Background: Bisphenol A (BPA) is a ubiquitous endocrine disrupting compound. Several experimental and epidemiological studies suggest that gestational BPA exposure can lead to neurodevelopmental and behavioral problems in early-life, but results have been inconsistent. We previously reported that prenatal BPA exposure may affect child behavior and differently among boys and girls at ages 3–5 years.

Objectives: We investigated the association of prenatal and early childhood BPA exposure with behavioral outcomes in 7–9 year old minority children and hypothesized that we would observe the same sex-specific pattern observed at earlier ages.

Methods: African-American and Dominican women enrolled in an inner-city prospective cohort study and their children were followed from mother’s pregnancy through children’s age 7–9 years. Women during the third trimester of pregnancy and children at ages 3 and 5 years provided spot urine samples. BPA exposure was categorized by tertiles of BPA urinary concentrations. The Child Behavioral Checklist (CBCL) was administered at ages 7 and 9 to assess multiple child behavior domains. Associations between behavior and prenatal (maternal) BPA concentrations and behavior and postnatal (child) BPA concentration were assessed via Poisson regression in models stratified by sex. These models accounted for potential confounders including prenatal or postnatal urinary BPA concentrations, child age at CBCL assessment, ethnicity, gestational age, maternal intelligence, maternal education and demoralization, quality of child’s home environment, prenatal environmental tobacco smoke exposure, and prenatal mono-n-butyl phthalate concentration., R. Rezg et al. / Environment International 64 (2014) 83–90

Bisphenol A and human chronic diseases: Current evidences, possible mechanisms, and future perspectives

Bisphenol-A (BPA) is one of the highest volume chemicals produced worldwide, with over 6 billion pounds produced and over 100 t released into the atmosphere each year. Recent extensive literature has raised concerns about its possible implication in the etiology of some human chronic diseases such as diabetes, obesity, reproductive disorders, cardiovascular diseases, birth defects, chronic respiratory and kidney diseases and breast cancer. In this review, we present the highlighted evidences on the relationship between BPA exposure and human chronic diseases and we discuss its eventual mechanisms of action, especially genetic, epigenetic and endocrine disruption mechanisms with the possible involvement of oxidative stress, mitochondrial dysfunction and cell signaling.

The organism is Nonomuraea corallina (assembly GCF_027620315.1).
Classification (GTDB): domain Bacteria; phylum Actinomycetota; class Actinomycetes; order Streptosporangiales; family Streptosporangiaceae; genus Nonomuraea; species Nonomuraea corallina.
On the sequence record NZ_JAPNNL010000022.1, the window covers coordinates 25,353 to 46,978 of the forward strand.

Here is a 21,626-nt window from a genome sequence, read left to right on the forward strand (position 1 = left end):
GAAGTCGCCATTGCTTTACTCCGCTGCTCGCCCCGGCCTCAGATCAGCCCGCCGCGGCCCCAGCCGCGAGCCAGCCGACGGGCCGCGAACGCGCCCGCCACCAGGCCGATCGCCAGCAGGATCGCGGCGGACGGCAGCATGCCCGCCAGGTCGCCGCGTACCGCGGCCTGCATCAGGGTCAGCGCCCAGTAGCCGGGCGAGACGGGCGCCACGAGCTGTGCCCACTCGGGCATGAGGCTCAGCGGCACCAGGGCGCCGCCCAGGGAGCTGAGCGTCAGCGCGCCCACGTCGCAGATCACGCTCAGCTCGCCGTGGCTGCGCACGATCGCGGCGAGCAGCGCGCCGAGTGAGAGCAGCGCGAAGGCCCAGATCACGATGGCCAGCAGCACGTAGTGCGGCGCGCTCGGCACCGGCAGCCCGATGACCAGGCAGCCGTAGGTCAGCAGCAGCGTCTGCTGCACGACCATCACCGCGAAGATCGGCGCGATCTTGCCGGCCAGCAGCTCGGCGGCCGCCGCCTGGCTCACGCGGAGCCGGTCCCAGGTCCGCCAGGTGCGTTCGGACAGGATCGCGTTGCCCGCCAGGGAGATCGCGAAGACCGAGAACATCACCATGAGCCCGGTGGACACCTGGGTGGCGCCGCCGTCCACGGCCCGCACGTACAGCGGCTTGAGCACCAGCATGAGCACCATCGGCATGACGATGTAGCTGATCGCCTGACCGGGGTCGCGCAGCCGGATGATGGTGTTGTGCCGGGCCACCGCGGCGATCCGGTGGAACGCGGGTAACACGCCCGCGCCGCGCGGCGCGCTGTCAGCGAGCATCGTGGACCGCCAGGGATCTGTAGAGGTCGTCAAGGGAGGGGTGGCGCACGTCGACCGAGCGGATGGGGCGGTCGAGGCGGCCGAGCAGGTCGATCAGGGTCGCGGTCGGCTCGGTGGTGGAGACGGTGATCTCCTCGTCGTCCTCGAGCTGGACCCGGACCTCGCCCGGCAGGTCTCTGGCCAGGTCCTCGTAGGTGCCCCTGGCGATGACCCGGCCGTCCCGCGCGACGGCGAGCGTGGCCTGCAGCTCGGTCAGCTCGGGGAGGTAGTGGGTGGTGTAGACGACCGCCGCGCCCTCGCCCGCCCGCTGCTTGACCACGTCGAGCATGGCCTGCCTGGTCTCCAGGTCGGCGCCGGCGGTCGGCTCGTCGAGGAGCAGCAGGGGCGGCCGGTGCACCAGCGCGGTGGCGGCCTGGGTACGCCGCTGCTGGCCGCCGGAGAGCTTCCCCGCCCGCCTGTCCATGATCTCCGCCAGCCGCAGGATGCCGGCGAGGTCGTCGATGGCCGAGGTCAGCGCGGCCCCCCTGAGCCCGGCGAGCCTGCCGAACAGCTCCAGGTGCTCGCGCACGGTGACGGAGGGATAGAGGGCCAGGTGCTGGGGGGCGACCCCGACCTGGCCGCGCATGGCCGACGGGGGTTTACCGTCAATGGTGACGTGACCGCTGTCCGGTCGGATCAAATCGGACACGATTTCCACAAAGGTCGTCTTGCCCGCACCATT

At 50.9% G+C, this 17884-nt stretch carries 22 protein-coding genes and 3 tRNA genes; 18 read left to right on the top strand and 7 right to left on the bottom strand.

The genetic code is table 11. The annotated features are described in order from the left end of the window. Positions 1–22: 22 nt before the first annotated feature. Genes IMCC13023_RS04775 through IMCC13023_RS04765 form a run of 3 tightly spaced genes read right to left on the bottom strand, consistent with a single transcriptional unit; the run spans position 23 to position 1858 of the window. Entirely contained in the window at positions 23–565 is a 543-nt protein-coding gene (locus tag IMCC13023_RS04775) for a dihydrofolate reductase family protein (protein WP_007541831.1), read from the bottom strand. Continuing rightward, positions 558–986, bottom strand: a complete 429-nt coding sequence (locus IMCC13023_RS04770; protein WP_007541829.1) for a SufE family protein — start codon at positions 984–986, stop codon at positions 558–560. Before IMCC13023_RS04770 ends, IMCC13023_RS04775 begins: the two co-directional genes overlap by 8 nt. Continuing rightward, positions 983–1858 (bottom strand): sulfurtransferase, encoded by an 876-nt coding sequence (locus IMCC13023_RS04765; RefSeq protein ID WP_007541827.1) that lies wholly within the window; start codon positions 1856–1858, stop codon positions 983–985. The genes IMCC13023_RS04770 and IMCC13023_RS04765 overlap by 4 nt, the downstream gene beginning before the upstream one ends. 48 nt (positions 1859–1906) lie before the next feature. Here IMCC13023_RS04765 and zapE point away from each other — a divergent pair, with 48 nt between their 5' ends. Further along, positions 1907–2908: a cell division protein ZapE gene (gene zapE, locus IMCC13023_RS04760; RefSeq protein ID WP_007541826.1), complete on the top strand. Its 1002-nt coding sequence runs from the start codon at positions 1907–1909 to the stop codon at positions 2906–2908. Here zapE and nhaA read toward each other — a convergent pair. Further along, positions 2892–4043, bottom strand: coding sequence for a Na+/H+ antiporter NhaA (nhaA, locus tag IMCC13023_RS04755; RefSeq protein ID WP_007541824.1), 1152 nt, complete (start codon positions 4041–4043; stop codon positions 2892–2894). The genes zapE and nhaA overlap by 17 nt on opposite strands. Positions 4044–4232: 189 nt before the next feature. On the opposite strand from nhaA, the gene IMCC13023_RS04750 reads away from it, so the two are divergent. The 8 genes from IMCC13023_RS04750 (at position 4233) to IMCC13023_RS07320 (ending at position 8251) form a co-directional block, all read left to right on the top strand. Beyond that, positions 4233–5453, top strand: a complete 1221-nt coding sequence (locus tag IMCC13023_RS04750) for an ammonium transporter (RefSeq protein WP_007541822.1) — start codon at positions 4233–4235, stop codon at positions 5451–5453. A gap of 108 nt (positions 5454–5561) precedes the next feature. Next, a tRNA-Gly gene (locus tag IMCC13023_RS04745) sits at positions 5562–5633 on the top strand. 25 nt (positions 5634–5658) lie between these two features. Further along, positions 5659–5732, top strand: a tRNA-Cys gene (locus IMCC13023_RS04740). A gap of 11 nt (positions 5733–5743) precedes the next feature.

doi: 10.1016/j.jhazmat.2011.06.038, J Hazard Mater. 2011 Sep 15;192(3):1291-8.
Study on the interaction of phthalate esters to human serum albumin by steady-state and time-resolved fluorescence and circular dichroism spectroscopy.

Abstract: Phthalate esters (PAEs) are globally pervasive contaminants that are considered to be endocrine disruptor chemicals and toxic environmental priority pollutants. In this paper, the interactions between PAEs and human serum albumin (HSA) were examined by molecular modelling, steady state and time-resolved fluorescence, ultraviolet-visible spectroscopy (UV-vis) and circular dichroism spectroscopy (CD). The association constants between PAEs and HSA were determined using the Stern-Volmer and Scatchard equations. The binding of dimethyl phthalate (DMP) to HSA has a single class of binding site and its binding constants (K) are 4.08 × 103, 3.97 × 103, 3.45 × 103, and 3.20 × 103L mol-1 at 289, 296, 303, and 310K, respectively. The Stern-Volmer and Scatchard plots both had two regression curves for HSA-butylbenzyl phthalate (BBP) and HSA-di-2-ethylhexyl phthalate (DEHP), which indicated that these bindings were via two types of binding sites: the numbers of binding site for the first type were lower than for the second type. The binding constants of the first type binding site were higher than those of the second type binding site at corresponding temperatures, the results suggesting that the first type of binding site had high affinity and the second binding site involved other sites with lower binding affinity and selectivity. The thermodynamic parameters of the binding reactions (ΔG°, ΔH° and ΔS°) were measured, and they indicated the presences of hydrophobic forces and hydrogen interactions in the PAEs-HSA interactions, which agreed well with the results from molecular modelling. The alterations of protein secondary structure in the presence of PAEs were confirmed by UV-vis and CD spectroscopy. The time-resolved fluorescence study showed that the lifetime of Trp residue of HSA decreased after the addition of PAEs, which implied that the Trp residue of HSA was the main binding site.